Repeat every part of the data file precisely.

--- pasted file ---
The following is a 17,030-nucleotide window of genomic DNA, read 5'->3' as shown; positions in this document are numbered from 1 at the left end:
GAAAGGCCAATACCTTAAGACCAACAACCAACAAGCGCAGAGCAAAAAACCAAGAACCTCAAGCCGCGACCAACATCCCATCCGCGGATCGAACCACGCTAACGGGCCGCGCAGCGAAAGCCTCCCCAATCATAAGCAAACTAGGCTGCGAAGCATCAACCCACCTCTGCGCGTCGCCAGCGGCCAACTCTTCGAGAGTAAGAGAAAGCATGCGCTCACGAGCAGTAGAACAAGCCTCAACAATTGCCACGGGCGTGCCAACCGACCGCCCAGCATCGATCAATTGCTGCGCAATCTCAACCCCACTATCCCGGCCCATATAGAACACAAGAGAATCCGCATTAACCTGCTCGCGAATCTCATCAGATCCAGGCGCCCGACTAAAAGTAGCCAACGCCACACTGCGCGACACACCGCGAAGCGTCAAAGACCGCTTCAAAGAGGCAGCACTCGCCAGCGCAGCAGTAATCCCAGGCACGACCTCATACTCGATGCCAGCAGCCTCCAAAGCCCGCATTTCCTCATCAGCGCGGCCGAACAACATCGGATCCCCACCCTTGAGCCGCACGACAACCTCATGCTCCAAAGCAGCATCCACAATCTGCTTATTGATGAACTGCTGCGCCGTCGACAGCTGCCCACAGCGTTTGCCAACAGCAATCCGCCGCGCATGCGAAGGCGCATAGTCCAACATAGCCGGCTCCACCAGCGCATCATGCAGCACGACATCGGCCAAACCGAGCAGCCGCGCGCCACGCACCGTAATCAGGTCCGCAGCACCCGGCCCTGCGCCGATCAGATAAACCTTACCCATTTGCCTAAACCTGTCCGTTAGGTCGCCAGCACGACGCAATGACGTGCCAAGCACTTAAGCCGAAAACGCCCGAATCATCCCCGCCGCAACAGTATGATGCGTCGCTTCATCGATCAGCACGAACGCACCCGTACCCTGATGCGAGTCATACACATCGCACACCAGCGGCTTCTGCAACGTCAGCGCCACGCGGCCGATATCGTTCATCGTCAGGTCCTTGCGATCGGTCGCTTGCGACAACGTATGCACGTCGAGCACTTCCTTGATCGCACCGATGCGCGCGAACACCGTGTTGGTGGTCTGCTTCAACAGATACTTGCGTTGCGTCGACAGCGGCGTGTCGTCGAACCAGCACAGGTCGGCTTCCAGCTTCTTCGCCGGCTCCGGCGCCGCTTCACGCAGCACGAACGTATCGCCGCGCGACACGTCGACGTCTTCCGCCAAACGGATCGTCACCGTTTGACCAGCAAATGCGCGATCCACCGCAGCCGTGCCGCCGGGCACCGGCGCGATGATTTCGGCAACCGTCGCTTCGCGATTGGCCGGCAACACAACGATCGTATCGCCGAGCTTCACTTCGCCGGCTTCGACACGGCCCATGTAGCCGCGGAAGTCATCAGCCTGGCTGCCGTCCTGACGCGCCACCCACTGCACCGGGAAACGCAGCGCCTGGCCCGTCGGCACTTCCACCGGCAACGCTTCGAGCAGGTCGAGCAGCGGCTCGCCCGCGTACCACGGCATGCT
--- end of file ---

The following is a 17,030-nucleotide window of genomic DNA, read 5'->3' as shown; positions in this document are numbered from 1 at the left end:
GAAAGGCCAATACCTTAAGACCAACAACCAACAAGCGCAGAGCAAAAAACCAAGAACCTCAAGCCGCGACCAACATCCCATCCGCGGATCGAACCACGCTAACGGGCCGCGCAGCGAAAGCCTCCCCAATCATAAGCAAACTAGGCTGCGAAGCATCAACCCACCTCTGCGCGTCGCCAGCGGCCAACTCTTCGAGAGTAAGAGAAAGCATGCGCTCACGAGCAGTAGAACAAGCCTCAACAATTGCCACGGGCGTGCCAACCGACCGCCCAGCATCGATCAATTGCTGCGCAATCTCAACCCCACTATCCCGGCCCATATAGAACACAAGAGAATCCGCATTAACCTGCTCGCGAATCTCATCAGATCCAGGCGCCCGACTAAAAGTAGCCAACGCCACACTGCGCGACACACCGCGAAGCGTCAAAGACCGCTTCAAAGAGGCAGCACTCGCCAGCGCAGCAGTAATCCCAGGCACGACCTCATACTCGATGCCAGCAGCCTCCAAAGCCCGCATTTCCTCATCAGCGCGGCCGAACAACATCGGATCCCCACCCTTGAGCCGCACGACAACCTCATGCTCCAAAGCAGCATCCACAATCTGCTTATTGATGAACTGCTGCGCCGTCGACAGCTGCCCACAGCGTTTGCCAACAGCAATCCGCCGCGCATGCGAAGGCGCATAGTCCAACATAGCCGGCTCCACCAGCGCATCATGCAGCACGACATCGGCCAAACCGAGCAGCCGCGCGCCACGCACCGTAATCAGGTCCGCAGCACCCGGCCCTGCGCCGATCAGATAAACCTTACCCATTTGCCTAAACCTGTCCGTTAGGTCGCCAGCACGACGCAATGACGTGCCAAGCACTTAAGCCGAAAACGCCCGAATCATCCCCGCCGCAACAGTATGATGCGTCGCTTCATCGATCAGCACGAACGCACCCGTACCCTGATGCGAGTCATACACATCGCACACCAGCGGCTTCTGCAACGTCAGCGCCACGCGGCCGATATCGTTCATCGTCAGGTCCTTGCGATCGGTCGCTTGCGACAACGTATGCACGTCGAGCACTTCCTTGATCGCACCGATGCGCGCGAACACCGTGTTGGTGGTCTGCTTCAACAGATACTTGCGTTGCGTCGACAGCGGCGTGTCGTCGAACCAGCACAGGTCGGCTTCCAGCTTCTTCGCCGGCTCCGGCGCCGCTTCACGCAGCACGAACGTATCGCCGCGCGACACGTCGACGTCTTCCGCCAAACGGATCGTCACCGTTTGACCAGCAAATGCGCGATCCACCGCAGCCGTGCCGCCGGGCACCGGCGCGATGATTTCGGCAACCGTCGCTTCGCGATTGGCCGGCAACACAACGATCGTATCGCCGAGCTTCACTTCGCCGGCTTCGACACGGCCCATGTAGCCGCGGAAGTCATCAGCCTGGCTGCCGTCCTGACGCGCCACCCACTGCACCGGGAAACGCAGCGCCTGGCCCGTCGGCACTTCCACCGGCAACGCTTCGAGCAGGTCGAGCAGCGGCTCGCCCGCGTACCACGGCATGCT